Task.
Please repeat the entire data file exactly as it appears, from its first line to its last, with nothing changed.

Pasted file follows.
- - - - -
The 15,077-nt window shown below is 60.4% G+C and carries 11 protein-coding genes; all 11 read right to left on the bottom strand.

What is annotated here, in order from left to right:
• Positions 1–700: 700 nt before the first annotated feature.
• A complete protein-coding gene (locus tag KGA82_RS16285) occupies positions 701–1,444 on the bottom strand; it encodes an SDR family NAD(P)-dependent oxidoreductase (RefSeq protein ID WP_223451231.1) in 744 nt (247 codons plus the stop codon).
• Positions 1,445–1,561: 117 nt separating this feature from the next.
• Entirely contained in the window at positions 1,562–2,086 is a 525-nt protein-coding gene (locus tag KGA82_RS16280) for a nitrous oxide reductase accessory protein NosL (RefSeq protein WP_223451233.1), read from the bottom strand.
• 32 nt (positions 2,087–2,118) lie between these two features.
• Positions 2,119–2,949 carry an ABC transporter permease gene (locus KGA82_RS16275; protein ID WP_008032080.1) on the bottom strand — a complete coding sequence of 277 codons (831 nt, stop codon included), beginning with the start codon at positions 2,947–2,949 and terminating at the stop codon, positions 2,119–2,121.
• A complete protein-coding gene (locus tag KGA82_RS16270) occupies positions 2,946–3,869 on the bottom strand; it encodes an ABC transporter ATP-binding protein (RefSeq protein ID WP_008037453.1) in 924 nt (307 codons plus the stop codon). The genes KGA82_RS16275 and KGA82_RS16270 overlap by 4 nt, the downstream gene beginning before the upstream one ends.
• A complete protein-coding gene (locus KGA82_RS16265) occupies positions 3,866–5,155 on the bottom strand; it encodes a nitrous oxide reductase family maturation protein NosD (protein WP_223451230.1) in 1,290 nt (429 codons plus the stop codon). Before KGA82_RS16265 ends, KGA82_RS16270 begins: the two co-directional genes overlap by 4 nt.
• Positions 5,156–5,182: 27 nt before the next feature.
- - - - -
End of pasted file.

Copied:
The 15,077-nt window shown below is 60.4% G+C and carries 11 protein-coding genes; all 11 read right to left on the bottom strand.

What is annotated here, in order from left to right:
• Positions 1–700: 700 nt before the first annotated feature.
• A complete protein-coding gene (locus tag KGA82_RS16285) occupies positions 701–1,444 on the bottom strand; it encodes an SDR family NAD(P)-dependent oxidoreductase (RefSeq protein ID WP_223451231.1) in 744 nt (247 codons plus the stop codon).
• Positions 1,445–1,561: 117 nt separating this feature from the next.
• Entirely contained in the window at positions 1,562–2,086 is a 525-nt protein-coding gene (locus tag KGA82_RS16280) for a nitrous oxide reductase accessory protein NosL (RefSeq protein WP_223451233.1), read from the bottom strand.
• 32 nt (positions 2,087–2,118) lie between these two features.
• Positions 2,119–2,949 carry an ABC transporter permease gene (locus KGA82_RS16275; protein ID WP_008032080.1) on the bottom strand — a complete coding sequence of 277 codons (831 nt, stop codon included), beginning with the start codon at positions 2,947–2,949 and terminating at the stop codon, positions 2,119–2,121.
• A complete protein-coding gene (locus tag KGA82_RS16270) occupies positions 2,946–3,869 on the bottom strand; it encodes an ABC transporter ATP-binding protein (RefSeq protein ID WP_008037453.1) in 924 nt (307 codons plus the stop codon). The genes KGA82_RS16275 and KGA82_RS16270 overlap by 4 nt, the downstream gene beginning before the upstream one ends.
• A complete protein-coding gene (locus KGA82_RS16265) occupies positions 3,866–5,155 on the bottom strand; it encodes a nitrous oxide reductase family maturation protein NosD (protein WP_223451230.1) in 1,290 nt (429 codons plus the stop codon). Before KGA82_RS16265 ends, KGA82_RS16270 begins: the two co-directional genes overlap by 4 nt.
• Positions 5,156–5,182: 27 nt before the next feature.